The experience of riding a bike on New York City streets demands that you stay present at all times. There is no point of lingering on the car horn that just scared you, because you are already in the next moment and maybe this time you’re taking in the beauty of the Brooklyn Bridge or the awe the city skyline.  Every moment on your bike is a new one, so while your heart is beating steadily and your breath is flowing, your mind is awake and receptive. It is this connection of the mind and body that brings you into the present moment, where there is not worry about what happened in the past, or concern for what might happen in the future. The present moment is where you realize everything is okay and in that realization, even for just a second, you might let yourself feel peace. In yoga and meditation, we return to the breath, over and over as our minds wander, to cultivate a sustained feeling of peace.

I used to say that my best yoga class concepts would come to me while riding my bike. It is in the moments of being fully present where we are able to experience peace and clarity in the mind.  In his New York Times best-seller, Eckhart Tolle describes The Power of Now: “As soon as you honor the present moment, all unhappiness and struggle dissolve, and life begins to flow with joy and ease. When you act out the present-moment awareness, whatever you do becomes imbued with a sense of quality, care, and love – even the most simple action.”

Like riding a bike.

When we are able to connect the body and the mind, we are able to live radically in the present moment and more times than not, in the present moment we find that everything is just fine.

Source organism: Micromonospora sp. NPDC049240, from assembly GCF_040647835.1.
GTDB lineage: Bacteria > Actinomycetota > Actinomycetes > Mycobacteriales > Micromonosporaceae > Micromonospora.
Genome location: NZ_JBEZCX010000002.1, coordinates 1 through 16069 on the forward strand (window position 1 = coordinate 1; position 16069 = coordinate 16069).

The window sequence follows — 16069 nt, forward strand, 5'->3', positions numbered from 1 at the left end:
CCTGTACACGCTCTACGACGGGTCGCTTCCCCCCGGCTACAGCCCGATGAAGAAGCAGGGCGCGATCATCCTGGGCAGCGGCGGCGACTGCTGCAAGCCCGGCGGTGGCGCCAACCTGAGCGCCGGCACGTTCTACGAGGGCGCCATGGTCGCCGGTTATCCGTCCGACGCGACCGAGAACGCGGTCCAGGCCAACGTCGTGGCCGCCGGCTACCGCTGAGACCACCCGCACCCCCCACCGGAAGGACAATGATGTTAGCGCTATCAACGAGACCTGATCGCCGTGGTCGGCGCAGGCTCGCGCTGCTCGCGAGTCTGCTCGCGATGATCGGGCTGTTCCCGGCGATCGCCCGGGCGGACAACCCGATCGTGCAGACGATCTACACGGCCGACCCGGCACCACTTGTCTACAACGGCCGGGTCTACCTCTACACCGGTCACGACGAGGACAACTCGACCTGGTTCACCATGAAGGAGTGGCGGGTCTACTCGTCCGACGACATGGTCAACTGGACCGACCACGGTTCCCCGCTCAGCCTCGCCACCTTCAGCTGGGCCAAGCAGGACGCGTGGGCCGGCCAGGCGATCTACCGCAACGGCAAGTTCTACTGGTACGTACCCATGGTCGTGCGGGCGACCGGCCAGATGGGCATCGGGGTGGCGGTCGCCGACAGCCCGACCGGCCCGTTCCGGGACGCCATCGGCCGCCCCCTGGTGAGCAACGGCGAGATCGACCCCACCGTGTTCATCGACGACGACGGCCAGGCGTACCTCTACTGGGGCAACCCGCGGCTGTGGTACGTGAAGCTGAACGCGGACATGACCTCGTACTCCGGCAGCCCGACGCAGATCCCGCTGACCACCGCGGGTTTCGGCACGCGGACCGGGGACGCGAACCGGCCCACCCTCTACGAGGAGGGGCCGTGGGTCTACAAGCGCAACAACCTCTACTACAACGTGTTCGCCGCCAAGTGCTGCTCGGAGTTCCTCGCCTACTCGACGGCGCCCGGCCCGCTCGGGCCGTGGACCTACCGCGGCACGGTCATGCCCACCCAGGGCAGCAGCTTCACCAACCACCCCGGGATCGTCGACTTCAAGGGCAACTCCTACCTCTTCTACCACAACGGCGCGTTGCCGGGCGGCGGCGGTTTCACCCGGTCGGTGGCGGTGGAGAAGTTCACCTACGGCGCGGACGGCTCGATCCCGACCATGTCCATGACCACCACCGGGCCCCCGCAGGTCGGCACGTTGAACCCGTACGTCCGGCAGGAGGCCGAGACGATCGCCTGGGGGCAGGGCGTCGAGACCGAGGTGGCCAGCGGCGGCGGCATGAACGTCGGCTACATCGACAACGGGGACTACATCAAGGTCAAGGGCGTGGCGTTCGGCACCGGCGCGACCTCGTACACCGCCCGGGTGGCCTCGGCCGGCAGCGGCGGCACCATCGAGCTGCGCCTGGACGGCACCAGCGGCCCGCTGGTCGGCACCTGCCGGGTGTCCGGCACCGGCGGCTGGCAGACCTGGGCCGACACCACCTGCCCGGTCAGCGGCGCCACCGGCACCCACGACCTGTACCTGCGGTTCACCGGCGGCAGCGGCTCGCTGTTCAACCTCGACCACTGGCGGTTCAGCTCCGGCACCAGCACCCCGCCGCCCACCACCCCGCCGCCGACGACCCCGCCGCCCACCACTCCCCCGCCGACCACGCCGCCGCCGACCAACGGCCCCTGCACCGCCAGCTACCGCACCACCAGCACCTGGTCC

Photo: Matthew Wiebe

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    • Claudia and Yasha, agreed! I think many of us have experienced this in cycling, but Beth really articulated it beautifully in her essay. Thanks for reading.

  • Do you have any tips for how I can practise mindfulness while riding ? Sadly I don’t share your experience. I would so love to make my ride a meditation but I don’t know how to start (I also have a daily mantra meditation practice which I am getting quite good at, but I haven’t tried it while riding, I’m not sure if it would be appropriate or safe ?) I am a very experienced city cyclist, I’ve been a commuter for 10 years, and was a messenger for 3. I find I don’t need to concentrate much riding in traffic and my mind tends to be quite busy. The only way I can make it challenging enough to achieve “flow” is to run red lights, however l am very frightened of police (I have had some scary run ins) and it also tends to attract a lot of rage from other cyclists, so this adds a lot of stress to my ride and I don’t really do it much anymore.

    • Max, thanks for reading! Beth Heyde, the author of the post, shares this advice:

      “My recommendation would be just to ride as you do, and as you notice your mind start to drift, bring your attention gently back to the present moment, which certainly includes stopping for red lights 😉

      With meditation in general it’s common for the mind to wonder off, and the teachers I like best, Tara Brach and Sharon Salzberg, suggest just to notice that, accept it, and bring the attention back to the object of focus, whether it’s the breath, a mantra, or candle. The key for me is to just be in the moment, and let it all flow by without judgement, and that includes my own day dreaming.”